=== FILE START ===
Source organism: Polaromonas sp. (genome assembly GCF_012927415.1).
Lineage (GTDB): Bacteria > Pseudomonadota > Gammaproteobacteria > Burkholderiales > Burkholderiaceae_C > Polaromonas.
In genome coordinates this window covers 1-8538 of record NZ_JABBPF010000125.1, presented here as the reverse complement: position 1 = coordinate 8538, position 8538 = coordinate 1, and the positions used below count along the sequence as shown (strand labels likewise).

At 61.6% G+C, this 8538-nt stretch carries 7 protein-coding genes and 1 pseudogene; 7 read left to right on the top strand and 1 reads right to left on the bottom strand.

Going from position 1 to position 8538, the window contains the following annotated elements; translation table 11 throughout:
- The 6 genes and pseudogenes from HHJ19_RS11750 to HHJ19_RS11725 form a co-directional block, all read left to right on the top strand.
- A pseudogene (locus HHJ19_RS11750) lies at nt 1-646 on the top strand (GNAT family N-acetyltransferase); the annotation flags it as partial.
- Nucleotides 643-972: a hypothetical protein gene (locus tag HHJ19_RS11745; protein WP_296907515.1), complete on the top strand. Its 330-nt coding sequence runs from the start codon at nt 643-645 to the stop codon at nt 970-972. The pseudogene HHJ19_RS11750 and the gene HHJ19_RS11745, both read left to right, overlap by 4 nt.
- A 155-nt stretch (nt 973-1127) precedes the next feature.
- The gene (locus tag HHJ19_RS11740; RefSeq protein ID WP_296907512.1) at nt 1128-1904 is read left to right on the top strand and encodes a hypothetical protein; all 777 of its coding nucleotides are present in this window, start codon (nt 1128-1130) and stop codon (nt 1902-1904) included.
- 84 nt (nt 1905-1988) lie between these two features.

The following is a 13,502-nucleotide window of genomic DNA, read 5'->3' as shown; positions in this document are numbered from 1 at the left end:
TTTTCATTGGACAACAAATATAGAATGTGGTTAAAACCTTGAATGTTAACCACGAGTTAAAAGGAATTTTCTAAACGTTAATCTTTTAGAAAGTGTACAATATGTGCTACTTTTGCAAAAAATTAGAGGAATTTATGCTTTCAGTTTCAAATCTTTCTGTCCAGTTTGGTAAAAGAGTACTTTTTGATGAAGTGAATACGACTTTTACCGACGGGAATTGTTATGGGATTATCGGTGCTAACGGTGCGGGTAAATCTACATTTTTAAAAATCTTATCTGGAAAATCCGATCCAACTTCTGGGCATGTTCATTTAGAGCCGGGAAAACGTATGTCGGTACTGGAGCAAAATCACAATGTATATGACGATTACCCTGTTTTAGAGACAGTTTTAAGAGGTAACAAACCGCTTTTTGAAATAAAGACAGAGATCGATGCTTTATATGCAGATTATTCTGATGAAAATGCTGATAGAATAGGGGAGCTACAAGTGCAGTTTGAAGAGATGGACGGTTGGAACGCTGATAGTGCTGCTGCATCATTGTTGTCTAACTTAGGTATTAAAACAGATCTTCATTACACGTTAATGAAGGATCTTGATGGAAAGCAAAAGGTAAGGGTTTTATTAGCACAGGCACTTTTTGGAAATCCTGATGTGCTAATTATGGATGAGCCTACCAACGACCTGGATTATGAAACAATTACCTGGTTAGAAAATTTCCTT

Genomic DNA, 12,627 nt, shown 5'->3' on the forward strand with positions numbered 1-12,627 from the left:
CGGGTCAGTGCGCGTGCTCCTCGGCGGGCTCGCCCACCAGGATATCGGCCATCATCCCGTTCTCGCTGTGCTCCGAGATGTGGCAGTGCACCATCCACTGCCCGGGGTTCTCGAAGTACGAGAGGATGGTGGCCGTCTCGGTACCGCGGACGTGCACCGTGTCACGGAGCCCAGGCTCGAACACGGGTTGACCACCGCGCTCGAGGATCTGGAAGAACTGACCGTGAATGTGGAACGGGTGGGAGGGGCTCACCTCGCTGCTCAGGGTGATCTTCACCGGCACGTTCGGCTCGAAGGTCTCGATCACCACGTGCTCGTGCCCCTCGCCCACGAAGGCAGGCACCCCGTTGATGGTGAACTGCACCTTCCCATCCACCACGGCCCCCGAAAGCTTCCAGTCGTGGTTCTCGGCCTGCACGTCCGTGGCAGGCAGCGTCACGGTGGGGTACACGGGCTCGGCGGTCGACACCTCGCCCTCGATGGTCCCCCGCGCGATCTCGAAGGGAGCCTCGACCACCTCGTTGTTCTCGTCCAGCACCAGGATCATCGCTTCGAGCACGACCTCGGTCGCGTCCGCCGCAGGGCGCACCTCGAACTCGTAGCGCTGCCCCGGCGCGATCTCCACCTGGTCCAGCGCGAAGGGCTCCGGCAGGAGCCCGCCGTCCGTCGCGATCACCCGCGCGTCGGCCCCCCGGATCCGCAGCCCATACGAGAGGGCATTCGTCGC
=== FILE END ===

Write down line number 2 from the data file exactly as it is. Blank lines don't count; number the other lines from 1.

Lineage (GTDB): Bacteria > Pseudomonadota > Gammaproteobacteria > Burkholderiales > Burkholderiaceae_C > Polaromonas.